- Vaccine plan gets $8.8 billion booster shot
- Las Vegas casinos roll the dice again
Governments around the world have pledged $8.8 billion for global vaccines alliance Gavi to help immunization programs disrupted by coronavirus, prompting calls for global cooperation to ensure a potential COVID-19 vaccine is available to all.
The online meeting beat a target to raise $7.4 million to provide vaccines at a much reduced cost to 300 million children worldwide over the next five years.
READ: Global vaccines programme gets $8.8 billion shot in the arm
More than 50 countries took part as well as individuals such as billionaire philanthropist Bill Gates, whose foundation pledged $1.6 billion.
Gavi also launched a new initiative to purchase potential COVID-19 vaccines, scale-up production and support delivery to developing nations, which raised $567 million in seed money.
“Together, we rise to fulfil the greatest shared endeavor of our lifetimes – the triumph of humanity over disease,” said British Prime Minister Boris Johnson, who hosted the summit.
“Today we make the choice to unite, to forge a path of global cooperation.”
Scientists around the world are racing to develop and test a coronavirus vaccine and United Nations Secretary General Antonio Guterres said it must be available to everyone.
“A vaccine must be seen as a global public good – a people’s vaccine, which a growing number of world leaders are calling for,” he said in a video message.
Patients with high blood twice likely to die
Patients with high blood pressure admitted to hospital with coronavirus infections are twice as likely to die as those without the condition, researchers said on Friday.
For in-patients with the virus who had stopped taking medication for high blood pressure, the risk of dying doubled again, they reported in the European Heart Journal.
READ: Virus patients with high blood pressure twice as likely to die: study
“It is important that patients with high blood pressure realize that they are at increased risk of dying from COVID-19,” said senior author Fei Li, a cardiologist at Xijing Hospital in Xian, China.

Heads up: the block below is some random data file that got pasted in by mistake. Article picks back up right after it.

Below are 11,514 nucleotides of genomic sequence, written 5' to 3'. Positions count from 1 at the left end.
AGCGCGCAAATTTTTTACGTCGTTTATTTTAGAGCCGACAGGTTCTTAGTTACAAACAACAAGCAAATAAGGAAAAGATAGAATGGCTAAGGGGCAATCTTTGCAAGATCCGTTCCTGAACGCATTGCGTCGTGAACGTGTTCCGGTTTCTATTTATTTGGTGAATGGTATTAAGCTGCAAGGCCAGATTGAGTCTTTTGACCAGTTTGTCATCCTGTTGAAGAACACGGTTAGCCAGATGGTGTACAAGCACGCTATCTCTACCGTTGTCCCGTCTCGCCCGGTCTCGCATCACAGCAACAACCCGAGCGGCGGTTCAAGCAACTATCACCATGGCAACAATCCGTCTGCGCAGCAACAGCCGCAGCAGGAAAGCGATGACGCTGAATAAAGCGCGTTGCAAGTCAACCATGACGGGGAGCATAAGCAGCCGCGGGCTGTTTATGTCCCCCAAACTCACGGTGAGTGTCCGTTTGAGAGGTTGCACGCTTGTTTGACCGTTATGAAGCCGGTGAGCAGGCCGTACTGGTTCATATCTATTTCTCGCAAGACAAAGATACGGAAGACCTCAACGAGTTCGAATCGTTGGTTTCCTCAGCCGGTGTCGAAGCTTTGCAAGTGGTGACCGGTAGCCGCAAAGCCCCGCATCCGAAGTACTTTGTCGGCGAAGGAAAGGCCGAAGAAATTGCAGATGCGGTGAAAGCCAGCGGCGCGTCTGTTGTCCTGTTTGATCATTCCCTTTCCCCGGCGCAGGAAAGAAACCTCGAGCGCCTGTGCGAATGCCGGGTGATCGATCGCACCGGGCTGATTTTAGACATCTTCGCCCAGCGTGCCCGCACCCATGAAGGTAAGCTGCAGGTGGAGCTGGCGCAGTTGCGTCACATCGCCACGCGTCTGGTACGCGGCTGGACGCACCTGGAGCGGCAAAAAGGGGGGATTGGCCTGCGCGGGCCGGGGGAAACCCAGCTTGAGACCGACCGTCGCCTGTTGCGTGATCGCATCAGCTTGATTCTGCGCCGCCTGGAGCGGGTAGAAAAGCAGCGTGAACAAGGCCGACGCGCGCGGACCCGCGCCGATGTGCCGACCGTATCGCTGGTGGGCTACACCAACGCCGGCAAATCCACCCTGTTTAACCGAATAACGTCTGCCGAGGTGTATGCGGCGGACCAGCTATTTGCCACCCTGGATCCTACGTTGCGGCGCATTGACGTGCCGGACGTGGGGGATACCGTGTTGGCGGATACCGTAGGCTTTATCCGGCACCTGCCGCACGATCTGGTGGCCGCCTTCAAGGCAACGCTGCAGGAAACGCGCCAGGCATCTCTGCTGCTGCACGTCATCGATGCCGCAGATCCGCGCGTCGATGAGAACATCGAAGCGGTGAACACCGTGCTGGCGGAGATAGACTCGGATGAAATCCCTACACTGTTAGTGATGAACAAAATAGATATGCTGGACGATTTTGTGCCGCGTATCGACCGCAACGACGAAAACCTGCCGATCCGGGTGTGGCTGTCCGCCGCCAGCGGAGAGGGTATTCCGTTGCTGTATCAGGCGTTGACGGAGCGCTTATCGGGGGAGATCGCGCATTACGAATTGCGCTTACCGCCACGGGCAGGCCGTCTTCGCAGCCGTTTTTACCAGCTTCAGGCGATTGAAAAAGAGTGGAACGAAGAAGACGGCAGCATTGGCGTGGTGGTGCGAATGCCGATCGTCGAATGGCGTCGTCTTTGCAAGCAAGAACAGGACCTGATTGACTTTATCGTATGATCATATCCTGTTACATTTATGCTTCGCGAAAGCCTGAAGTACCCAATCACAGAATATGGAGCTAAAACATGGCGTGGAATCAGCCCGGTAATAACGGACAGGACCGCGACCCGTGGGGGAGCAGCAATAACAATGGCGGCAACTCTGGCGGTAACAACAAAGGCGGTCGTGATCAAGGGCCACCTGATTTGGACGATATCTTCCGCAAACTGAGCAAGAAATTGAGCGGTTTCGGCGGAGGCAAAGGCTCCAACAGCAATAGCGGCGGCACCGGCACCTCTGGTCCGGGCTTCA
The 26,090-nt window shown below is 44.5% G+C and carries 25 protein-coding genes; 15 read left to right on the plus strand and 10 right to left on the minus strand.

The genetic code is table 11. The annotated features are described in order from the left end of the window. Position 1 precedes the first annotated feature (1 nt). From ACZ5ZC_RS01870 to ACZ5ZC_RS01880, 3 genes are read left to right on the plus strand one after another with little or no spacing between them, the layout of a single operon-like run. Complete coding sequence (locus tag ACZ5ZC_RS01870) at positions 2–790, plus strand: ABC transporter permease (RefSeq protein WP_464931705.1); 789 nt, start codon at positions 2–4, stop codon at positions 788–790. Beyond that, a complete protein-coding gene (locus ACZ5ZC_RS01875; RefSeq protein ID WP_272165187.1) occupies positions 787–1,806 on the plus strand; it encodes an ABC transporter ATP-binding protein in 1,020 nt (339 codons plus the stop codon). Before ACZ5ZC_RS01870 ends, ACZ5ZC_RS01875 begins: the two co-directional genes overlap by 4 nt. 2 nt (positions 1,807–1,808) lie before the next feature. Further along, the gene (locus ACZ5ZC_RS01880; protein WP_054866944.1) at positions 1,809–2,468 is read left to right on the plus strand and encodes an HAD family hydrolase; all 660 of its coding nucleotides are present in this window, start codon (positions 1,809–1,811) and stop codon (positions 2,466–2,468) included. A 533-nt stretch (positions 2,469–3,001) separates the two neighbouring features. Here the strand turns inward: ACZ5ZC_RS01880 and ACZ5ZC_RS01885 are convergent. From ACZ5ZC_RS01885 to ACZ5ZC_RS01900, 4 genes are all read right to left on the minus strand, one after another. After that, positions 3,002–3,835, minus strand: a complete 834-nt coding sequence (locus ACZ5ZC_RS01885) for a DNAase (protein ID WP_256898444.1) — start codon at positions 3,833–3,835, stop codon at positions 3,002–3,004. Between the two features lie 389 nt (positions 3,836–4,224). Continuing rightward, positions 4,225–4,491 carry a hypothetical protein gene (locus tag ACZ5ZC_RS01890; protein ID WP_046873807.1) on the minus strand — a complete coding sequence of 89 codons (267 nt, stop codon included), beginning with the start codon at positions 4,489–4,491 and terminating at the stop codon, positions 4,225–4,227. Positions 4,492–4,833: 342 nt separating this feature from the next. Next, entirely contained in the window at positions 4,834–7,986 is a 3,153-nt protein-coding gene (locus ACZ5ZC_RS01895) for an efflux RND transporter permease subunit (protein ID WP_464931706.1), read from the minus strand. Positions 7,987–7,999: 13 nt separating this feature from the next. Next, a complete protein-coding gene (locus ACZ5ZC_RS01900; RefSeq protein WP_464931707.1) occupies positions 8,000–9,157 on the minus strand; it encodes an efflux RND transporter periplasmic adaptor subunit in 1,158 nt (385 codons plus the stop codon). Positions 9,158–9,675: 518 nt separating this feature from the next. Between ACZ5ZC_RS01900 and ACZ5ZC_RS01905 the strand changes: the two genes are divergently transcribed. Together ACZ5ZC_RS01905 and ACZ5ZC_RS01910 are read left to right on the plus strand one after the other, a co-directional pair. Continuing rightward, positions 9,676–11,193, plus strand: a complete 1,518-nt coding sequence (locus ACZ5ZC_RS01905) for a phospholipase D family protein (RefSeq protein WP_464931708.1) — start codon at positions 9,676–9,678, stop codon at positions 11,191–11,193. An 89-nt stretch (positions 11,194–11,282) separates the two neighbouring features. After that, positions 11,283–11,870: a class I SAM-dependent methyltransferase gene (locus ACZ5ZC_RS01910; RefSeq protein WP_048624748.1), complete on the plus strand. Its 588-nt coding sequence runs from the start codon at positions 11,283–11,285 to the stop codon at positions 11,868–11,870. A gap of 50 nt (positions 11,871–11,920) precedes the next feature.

For the study, researchers in China and Ireland retroactively examined cases admitted to Huoshenshan Hospital in Wuhan between February 5 and March 15.
Las Vegas casinos reopen
Las Vegas casinos threw open their doors Thursday after 11 weeks of closure due to the coronavirus, with downtown roulette wheels and slot machines whirring to life minutes after midnight.
Large crowds flocked immediately to casinos such as The D, which had flown in gamblers from across the country on hundreds of free flights to boost the occasion.
The Bellagio’s fountains were switched back on shortly before its sprawling casino floors reopened, as dozens of curious locals and excited tourists lined up to enter at 10 am.
The reopening is a major boost for the badly-hit Las Vegas economy, which depends heavily on tourism and has seen unemployment shoot as high as 33.5 percent in April.
“Vegas is still Vegas,” MGM Resorts CEO William Hornbuckle said. “Over time, we’ll get fully back.” AFP
Pandemic ‘under control’ in France
The COVID-19 pandemic is now “under control” in France, the head of the government’s scientific advisory council said Friday, as the country cautiously lifts the lockdown imposed in March to contain the outbreak.
“The virus is still circulating, in certain regions in particular... but it is circulating slowly,” Jean-Francois Delfraissy told France Inter radio.
“Where we had tens of thousands of cases a day, around 80,000 new cases per day in early March, before the lockdown, we estimate we now have around 1,000 cases,” he said.
Fiji now coronavirus-free
Fiji announced it was coronavirus free Friday after the island nation’s last known infected patient was given the all-clear, continuing the Pacific’s remarkable record of success against the virus.
There was panic among Fiji’s 930,000 population when the first COVID-19 case was reported in mid-March, but strict isolation measures and border controls kept a lid on infections, which peaked at 18 confirmed cases.
Prime Minister Frank Bainimarama attributed the country’s virus-free status to “answered prayers, hard work, and affirmation of science.”
“Fiji has just cleared the last of our active COVID-19 patients,” he tweeted. “And even with our testing numbers climbing by the day, it’s now been 45 days since we recorded our last case. With no deaths, our recovery rate is 100 percent.”